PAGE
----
О стратегической ошибки Саакашвили - пытаться одновременно захватить Абхазию и Южную Осетию и войти в НАТО, на что Россия, естественно, не могла согласиться:

Saakashvili's drive to NATO membership would prove to have even more catastrophic consequences for Georgia's foreign policy. Assuming that NATO membership would secure the West’s close involvement in Georgia's problems, Saakashvili lost not only the chance to take back the territories, but also any chance of joining NATO. The policy was unrealistic from the start. Even if Russia could be persuaded to hand over Abkhazia and South Ossetia to a friendly Georgia, it could never transfer these territories to NATO. In effect, Saakashvili pushed Russia toward the use of these territories to block Georgia's pro-Western drive.

О том, что Россия по-началу помагала Саакашвили - и к власти придти, и Аджарию ему сдала (что было, кстати, стратегической ошибкой, так как теперь там загарают НАТО'вцы):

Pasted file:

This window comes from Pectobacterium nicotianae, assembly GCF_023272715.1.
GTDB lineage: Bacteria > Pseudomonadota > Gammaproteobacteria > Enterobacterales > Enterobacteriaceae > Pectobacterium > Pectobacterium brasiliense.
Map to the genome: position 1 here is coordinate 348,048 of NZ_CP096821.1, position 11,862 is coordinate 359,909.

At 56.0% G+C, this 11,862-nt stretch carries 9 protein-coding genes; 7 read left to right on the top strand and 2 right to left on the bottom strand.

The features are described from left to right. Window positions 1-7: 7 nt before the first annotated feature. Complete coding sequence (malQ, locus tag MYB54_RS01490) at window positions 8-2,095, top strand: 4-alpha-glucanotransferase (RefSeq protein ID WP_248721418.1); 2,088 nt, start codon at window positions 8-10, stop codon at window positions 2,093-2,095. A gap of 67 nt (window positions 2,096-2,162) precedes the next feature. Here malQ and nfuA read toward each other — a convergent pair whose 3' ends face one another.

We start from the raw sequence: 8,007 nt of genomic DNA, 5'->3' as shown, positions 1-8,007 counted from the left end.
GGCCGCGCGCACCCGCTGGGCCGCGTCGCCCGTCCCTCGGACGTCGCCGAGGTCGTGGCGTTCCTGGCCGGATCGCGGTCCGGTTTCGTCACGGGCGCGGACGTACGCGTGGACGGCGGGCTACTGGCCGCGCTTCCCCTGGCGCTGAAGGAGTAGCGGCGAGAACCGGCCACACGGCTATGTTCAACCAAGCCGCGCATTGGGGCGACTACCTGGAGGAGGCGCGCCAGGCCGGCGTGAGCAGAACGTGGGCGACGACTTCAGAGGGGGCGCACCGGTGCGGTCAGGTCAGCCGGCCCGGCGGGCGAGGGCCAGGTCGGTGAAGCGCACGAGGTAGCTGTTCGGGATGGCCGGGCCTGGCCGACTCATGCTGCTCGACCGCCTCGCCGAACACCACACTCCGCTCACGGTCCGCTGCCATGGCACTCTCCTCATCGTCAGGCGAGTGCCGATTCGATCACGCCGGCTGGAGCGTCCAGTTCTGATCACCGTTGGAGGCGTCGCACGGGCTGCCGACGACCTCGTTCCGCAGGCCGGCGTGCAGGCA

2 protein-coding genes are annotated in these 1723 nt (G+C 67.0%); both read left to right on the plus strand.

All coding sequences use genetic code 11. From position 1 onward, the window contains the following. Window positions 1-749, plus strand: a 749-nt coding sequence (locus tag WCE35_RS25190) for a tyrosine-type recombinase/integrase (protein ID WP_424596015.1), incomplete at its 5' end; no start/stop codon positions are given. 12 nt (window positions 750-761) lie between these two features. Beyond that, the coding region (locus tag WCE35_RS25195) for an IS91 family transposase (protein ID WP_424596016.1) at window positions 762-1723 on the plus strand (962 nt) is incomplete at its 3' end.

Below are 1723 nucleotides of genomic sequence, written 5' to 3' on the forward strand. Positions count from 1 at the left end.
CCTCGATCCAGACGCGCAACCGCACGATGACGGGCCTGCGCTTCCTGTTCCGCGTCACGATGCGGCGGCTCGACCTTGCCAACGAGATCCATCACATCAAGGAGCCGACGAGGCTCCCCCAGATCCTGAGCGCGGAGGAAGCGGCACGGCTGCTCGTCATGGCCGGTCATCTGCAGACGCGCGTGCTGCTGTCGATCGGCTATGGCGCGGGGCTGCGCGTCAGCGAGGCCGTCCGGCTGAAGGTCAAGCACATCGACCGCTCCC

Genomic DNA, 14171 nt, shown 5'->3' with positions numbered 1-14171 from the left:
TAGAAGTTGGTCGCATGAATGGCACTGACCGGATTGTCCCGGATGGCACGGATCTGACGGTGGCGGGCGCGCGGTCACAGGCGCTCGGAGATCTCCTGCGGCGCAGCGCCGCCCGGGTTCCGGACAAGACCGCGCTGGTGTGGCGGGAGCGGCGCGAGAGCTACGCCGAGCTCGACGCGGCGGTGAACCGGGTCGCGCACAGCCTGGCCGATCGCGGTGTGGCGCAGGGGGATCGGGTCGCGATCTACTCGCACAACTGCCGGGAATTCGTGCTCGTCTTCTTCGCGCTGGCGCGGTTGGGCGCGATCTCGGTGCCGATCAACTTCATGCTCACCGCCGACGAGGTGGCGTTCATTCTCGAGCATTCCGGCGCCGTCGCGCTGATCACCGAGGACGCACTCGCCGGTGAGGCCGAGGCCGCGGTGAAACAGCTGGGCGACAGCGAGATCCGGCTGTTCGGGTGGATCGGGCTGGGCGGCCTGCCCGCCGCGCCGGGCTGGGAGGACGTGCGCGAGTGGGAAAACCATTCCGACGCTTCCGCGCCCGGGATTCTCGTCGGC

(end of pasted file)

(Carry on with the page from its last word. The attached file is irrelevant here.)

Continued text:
On the whole, Saakashvili's Russian policy presents as an exceptional example of self-destructive action. Abkhazia and South Ossetia were for a long time at the distant periphery of Russia's interests, and its policy was to preserve the status quo of stability, and to urge the two regions that had declared their independence toward a peaceful resolution of the conflict with Georgia. Since the end of the 1990s, Russia had supported the regime of economic sanctions against Abkhazia, and in general severely limited its relations with both republics. At the end of 2003, Russia even welcomed the arrival of Saakashvili to replace the weak and ineffective regime of Shevardnadze. Moreover, Moscow initially gave serious support to Saakashvili, de facto securing his reestablishment of control over Adjaria, in spite of the pro-Russian orientation of the local leader Aslan Abashidze. Russia agreed to withdraw its military bases from Georgia. If Saakashvili had followed a more sensible and flexible policy, he stood a good chance to secure Russian support with respect to Abkhazia and South Ossetia as well. All that was required of Saakashvili was to respect Russia's obvious interests in those regions and its desire to avoid violence in Abkhazia and South Ossetia, the waves of which could penetrate into the Russian territories of the North Caucasus.